Gioa De Cari’s autobiographical one-woman show Truth Values: One Girl’s Romp Through M.I.T.’s Male Math Maze returned to the Central Square Theatre this September after nine years for a brief run. Although De Cari was a “recovering mathematician” at the time Harvard’s then-president Lawrence Summers gave his 2004 speech in which he asserted the reason that fewer women have careers in science and math is the result of innate gender differences, it inspired her to revisit her experience at M.I.T. In 2009, when Truth Values made its début, the reaction to Summers’s speech was still strong. While male chauvinism has not disappeared, today there are considerably more women working in the world of science and math.

A graduate of the University of California, Berkley, Gioa De Cari arrived at the Massachusetts Institute of Technology in the 1980s as a young bride planning to earn her Ph.D. in mathematical logic. She finds the school, the courses, the professors, and other students hard to understand. Her male teachers ask her when she plans to have children. A professor she dislikes expects her to pass out cookies at a seminar she takes with him. Fashion conscious Gioa finds it difficult to make friends at first. The other girls, whose clothing is similar to that of the male students, find her mode of dressing bizarre. They laugh at her when she wears a sexy dirndl. The boys either ignore her or try to seduce her. Eventually, she becomes friendly with a female student who had rejected her earlier.

However, she plugs away until her beloved father’s suicide. While still at M.I.T., she begins appearing in musicals and other theatrical forms, where she finds greater success and begins writing her own plays, though years pass before she appears in them. Eventually, she makes a compromise with herself, deciding to give up trying for the doctorate and writing a master’s thesis instead.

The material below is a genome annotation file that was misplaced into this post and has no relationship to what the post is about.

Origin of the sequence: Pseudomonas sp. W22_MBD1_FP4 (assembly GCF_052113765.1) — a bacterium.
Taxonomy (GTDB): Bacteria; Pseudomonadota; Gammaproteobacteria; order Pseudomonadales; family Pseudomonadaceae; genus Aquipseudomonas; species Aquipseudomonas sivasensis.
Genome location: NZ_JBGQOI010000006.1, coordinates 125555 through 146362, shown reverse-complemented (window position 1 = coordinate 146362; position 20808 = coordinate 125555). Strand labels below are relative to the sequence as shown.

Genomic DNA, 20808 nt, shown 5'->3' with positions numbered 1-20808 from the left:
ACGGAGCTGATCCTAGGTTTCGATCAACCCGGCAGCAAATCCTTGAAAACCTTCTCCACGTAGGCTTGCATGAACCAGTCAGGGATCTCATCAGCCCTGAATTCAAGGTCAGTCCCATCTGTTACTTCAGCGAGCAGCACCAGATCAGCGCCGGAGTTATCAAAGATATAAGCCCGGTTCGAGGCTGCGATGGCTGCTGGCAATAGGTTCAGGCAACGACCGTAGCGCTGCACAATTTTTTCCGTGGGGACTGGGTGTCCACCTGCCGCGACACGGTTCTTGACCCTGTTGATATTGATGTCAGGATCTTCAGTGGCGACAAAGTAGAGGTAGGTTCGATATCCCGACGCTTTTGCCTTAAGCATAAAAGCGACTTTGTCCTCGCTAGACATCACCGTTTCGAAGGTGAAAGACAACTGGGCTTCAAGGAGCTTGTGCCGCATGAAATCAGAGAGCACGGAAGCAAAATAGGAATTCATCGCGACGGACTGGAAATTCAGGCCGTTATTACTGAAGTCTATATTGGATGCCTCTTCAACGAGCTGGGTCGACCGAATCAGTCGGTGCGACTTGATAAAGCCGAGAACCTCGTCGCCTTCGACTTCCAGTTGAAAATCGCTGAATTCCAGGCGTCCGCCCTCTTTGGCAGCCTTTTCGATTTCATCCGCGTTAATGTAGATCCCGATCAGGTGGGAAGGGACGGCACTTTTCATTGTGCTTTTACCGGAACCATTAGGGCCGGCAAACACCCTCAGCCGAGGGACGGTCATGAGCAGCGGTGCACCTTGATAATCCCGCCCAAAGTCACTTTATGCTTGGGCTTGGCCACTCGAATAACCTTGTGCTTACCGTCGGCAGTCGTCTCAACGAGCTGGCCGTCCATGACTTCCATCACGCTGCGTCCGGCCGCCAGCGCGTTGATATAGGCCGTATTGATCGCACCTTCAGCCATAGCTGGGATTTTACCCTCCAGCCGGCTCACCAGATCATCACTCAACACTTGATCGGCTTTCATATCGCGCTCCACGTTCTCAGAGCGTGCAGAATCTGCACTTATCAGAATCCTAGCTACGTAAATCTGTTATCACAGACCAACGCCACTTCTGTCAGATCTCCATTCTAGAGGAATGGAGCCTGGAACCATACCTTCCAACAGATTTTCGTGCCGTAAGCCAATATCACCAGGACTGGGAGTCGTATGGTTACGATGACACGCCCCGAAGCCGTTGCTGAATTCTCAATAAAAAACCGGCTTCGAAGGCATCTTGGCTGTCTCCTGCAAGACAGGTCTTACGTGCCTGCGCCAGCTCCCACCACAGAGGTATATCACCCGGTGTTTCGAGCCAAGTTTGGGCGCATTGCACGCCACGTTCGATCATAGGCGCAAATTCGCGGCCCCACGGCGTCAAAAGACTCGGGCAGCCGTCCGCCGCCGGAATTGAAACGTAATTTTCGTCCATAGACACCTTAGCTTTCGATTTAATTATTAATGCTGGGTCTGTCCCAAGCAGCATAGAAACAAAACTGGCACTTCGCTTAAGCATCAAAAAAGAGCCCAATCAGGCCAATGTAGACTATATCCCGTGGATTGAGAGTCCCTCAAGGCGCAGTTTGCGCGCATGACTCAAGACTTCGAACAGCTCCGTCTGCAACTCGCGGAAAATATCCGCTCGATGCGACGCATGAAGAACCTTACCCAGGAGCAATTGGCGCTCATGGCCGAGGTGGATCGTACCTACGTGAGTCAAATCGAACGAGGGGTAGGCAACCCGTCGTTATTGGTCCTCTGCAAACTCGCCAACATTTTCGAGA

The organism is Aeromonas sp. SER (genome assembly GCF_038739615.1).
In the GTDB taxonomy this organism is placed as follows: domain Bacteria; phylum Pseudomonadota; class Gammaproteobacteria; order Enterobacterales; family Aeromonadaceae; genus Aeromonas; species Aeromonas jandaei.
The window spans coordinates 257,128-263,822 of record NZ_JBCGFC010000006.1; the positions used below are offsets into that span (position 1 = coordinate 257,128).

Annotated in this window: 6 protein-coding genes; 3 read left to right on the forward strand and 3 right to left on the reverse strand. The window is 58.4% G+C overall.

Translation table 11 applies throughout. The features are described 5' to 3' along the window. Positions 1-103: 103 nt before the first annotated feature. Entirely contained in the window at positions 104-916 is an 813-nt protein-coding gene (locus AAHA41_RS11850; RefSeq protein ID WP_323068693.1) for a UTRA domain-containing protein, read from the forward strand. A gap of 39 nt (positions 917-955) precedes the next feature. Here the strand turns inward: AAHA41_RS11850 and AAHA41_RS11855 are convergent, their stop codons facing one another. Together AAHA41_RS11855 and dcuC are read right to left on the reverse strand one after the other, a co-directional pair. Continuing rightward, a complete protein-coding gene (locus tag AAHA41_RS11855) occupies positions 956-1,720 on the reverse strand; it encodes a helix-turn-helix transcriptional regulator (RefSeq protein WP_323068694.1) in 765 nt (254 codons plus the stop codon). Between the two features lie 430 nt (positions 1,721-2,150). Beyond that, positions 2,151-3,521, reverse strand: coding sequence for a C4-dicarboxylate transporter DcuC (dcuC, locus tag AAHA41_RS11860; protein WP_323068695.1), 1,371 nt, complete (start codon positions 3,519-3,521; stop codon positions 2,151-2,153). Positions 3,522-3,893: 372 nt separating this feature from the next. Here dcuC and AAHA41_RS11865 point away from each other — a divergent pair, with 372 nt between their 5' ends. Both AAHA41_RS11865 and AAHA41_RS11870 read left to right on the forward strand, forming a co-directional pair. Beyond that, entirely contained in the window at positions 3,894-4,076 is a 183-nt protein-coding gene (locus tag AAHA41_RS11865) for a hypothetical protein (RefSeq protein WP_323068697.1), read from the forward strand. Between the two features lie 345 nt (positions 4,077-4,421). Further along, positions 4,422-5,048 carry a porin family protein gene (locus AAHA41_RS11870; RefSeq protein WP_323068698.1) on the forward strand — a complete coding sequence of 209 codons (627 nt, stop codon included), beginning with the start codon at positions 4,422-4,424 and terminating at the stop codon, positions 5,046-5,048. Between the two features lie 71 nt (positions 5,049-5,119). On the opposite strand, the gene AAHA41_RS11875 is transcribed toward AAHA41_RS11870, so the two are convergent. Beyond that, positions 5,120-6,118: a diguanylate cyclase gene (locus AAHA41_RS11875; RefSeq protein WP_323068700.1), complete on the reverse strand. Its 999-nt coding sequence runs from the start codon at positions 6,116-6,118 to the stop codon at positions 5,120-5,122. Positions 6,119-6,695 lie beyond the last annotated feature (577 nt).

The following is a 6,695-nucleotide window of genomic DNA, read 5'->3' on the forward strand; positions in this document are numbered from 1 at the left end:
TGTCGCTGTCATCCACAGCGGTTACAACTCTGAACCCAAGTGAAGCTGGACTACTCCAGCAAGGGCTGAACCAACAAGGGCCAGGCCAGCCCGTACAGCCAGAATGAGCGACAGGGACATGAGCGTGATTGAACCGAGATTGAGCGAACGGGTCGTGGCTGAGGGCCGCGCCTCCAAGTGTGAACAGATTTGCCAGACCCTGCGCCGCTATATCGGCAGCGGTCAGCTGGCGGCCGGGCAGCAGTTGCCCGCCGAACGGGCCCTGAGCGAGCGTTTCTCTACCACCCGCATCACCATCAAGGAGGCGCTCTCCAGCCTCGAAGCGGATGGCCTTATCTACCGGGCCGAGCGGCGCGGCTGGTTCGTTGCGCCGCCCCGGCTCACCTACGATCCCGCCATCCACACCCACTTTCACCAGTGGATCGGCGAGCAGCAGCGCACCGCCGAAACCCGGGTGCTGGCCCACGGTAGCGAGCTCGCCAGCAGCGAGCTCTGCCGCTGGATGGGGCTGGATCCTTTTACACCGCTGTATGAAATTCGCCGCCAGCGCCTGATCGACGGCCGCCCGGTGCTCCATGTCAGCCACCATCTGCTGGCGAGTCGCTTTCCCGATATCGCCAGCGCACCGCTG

As I recall, Gioa De Cari’s performance was stronger in the first production. At the recent press night, she was slow to get started and seemed uncertain as if under-rehearsed, occasionally flubbing her lines. As the evening proceeded, she became more comfortable. She plays thirty-three characters in all, both men and women, old and young, American and foreign which is quite an accomplishment.

The setting and lighting are minimal. Early on there are six vertical panels upstage center with mathematical formulas written on them, which disappear. The stage is flat and shallow; a chair serves as furniture. Much of De Cari’s performance is spent either running around barefoot or lying on the floor. In this production, she wore a microphone which seems superfluous given that she has an operatic voice and the theatre holds roughly 150 people.

Truth Values: One Girl’s Romp Through M.I.T.’s Math Maze played from September 12 to 23 at the Central Square theatre in Cambridge, MA.

This article first appeared in Capital Critics’ Circle on September 24, 2018, and has been reposted with permission.

This post was written by the author in their personal capacity.The opinions expressed in this article are the author’s own and do not reflect the view of The Theatre Times, their staff or collaborators.

This post was written by Jane Baldwin.

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